Banks warn Apple Pay users against storing family members' fingerprints on iPhones

Banks are warning Apple Pay users against storing other people's fingerprints on their iPhones, with a threat that would void terms & conditions agreements.
Banks are warning Apple Pay users against storing other people's fingerprints on their iPhones, with a threat that would void terms & conditions agreements.

Banks are warning Apple Pay users against storing other people's fingerprints on their iPhones, with a threat that would void terms & conditions agreements.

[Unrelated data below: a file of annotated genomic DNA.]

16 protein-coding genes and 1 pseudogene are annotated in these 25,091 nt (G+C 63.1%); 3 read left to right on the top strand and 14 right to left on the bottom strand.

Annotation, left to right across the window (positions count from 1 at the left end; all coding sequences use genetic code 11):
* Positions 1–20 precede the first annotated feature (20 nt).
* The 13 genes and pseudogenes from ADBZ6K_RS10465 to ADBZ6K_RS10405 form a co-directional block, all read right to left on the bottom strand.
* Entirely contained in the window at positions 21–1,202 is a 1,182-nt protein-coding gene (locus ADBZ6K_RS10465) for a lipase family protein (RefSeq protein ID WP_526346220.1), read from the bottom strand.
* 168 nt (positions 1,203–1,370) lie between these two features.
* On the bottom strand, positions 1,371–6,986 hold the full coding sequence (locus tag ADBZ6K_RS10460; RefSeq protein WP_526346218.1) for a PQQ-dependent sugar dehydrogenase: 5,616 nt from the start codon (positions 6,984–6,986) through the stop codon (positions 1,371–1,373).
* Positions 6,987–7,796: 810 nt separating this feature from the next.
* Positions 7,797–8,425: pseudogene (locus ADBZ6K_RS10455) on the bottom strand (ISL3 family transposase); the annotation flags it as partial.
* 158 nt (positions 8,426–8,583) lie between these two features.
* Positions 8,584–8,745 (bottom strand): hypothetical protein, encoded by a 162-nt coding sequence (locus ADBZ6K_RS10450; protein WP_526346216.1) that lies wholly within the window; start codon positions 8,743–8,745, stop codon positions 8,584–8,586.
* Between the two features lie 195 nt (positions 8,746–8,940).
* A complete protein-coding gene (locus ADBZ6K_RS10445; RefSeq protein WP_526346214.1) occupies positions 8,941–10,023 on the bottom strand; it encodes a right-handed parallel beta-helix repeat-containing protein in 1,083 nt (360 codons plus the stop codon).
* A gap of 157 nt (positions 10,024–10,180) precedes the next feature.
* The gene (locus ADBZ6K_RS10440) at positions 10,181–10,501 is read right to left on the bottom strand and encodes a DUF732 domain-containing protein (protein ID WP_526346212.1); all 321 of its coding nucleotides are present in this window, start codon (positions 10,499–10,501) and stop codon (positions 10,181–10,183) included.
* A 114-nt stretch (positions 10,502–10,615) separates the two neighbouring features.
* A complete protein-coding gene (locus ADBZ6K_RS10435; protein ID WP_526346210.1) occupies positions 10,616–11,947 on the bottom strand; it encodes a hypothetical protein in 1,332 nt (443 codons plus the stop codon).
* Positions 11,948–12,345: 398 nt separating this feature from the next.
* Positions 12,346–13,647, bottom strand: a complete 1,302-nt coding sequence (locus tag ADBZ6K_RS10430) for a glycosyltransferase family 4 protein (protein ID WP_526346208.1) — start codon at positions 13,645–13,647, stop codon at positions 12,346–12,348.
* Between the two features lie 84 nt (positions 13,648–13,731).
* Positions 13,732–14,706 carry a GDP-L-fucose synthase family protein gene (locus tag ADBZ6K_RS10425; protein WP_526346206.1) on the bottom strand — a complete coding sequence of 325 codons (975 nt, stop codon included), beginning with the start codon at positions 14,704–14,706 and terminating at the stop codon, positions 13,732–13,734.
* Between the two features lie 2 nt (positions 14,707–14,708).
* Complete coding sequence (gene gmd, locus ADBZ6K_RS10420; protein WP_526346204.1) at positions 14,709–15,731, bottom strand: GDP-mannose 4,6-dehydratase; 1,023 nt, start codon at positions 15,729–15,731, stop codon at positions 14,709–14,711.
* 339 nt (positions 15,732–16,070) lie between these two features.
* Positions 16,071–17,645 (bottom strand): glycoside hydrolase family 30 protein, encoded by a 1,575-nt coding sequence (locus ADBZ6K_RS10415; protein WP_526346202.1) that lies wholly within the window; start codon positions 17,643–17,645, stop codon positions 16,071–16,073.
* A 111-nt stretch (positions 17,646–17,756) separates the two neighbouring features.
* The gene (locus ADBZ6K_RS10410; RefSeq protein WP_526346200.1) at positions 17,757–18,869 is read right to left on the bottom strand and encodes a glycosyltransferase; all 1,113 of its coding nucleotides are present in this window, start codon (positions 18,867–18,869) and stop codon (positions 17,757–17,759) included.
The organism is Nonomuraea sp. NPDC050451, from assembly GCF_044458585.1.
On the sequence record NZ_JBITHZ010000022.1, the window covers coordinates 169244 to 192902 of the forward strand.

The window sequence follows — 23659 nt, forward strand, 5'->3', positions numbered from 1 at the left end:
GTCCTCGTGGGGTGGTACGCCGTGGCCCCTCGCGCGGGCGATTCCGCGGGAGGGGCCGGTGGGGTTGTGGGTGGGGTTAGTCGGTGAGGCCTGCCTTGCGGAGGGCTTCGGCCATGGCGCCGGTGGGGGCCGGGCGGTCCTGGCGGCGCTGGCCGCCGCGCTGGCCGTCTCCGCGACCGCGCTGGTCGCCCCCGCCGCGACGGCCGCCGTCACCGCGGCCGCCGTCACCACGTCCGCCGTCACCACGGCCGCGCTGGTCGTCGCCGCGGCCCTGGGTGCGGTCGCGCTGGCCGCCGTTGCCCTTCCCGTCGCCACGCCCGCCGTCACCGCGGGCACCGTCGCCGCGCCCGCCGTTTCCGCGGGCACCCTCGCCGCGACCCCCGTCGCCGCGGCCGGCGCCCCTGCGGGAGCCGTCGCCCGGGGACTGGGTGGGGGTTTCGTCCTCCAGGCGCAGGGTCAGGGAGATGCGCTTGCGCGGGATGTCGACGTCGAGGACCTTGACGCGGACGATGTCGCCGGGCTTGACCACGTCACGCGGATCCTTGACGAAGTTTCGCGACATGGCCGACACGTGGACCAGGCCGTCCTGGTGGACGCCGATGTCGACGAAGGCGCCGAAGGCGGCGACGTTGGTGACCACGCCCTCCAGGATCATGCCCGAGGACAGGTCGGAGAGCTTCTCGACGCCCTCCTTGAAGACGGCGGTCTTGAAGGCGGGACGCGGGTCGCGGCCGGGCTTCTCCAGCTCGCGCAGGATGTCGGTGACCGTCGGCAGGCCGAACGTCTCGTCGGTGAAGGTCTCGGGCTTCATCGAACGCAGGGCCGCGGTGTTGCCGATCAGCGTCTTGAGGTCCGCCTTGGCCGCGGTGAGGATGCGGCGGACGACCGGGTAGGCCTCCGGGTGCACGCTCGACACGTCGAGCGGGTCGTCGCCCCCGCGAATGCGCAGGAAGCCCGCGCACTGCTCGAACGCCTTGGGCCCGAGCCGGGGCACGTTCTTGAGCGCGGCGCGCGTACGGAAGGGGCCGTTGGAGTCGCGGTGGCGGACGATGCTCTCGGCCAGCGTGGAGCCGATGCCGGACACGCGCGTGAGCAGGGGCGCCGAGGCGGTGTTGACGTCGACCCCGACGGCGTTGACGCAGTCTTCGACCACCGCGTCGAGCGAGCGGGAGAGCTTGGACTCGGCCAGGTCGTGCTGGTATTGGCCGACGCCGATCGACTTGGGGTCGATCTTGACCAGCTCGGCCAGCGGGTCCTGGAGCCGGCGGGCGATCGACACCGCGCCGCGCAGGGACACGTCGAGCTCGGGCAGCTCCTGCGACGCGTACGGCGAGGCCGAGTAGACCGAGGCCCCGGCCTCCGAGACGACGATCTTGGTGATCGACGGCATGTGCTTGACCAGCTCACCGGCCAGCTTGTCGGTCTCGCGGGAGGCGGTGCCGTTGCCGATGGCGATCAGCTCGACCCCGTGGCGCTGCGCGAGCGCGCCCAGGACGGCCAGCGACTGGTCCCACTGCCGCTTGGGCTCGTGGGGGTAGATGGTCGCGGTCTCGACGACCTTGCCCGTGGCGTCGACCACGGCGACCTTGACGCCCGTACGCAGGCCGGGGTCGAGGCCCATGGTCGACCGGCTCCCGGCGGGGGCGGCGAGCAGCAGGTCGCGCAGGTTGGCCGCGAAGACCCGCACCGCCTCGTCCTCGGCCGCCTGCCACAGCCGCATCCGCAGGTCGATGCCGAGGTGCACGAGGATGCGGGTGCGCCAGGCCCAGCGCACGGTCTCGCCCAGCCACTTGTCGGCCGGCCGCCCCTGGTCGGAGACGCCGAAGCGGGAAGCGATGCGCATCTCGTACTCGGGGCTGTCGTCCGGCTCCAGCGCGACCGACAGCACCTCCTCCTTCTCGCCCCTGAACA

The Apple Pay system, launched in the UK in July, uses Apple's Touch ID – the company's fingerprint scanning technology used for unlocking iPhones – to authorize retail transactions.

While iPhone users can store as many as 10 fingerprints on some iPhones – to allow family members to share their devices – these settings could create several unintended consequences.

If mobile bank customers fail to heed these notices, banks may opt not to refund disputed transactions or may not assist customers when they if they become victims of fraud.

Apple's reputation for secure functionality has suffered in recent months, following a string of malware attacks.

Lloyds Bank terms states, “You must ensure you only register your own fingerprints (and not anyone else's)”. HSBC and First Direct issue similar warnings in the terms and conditions.

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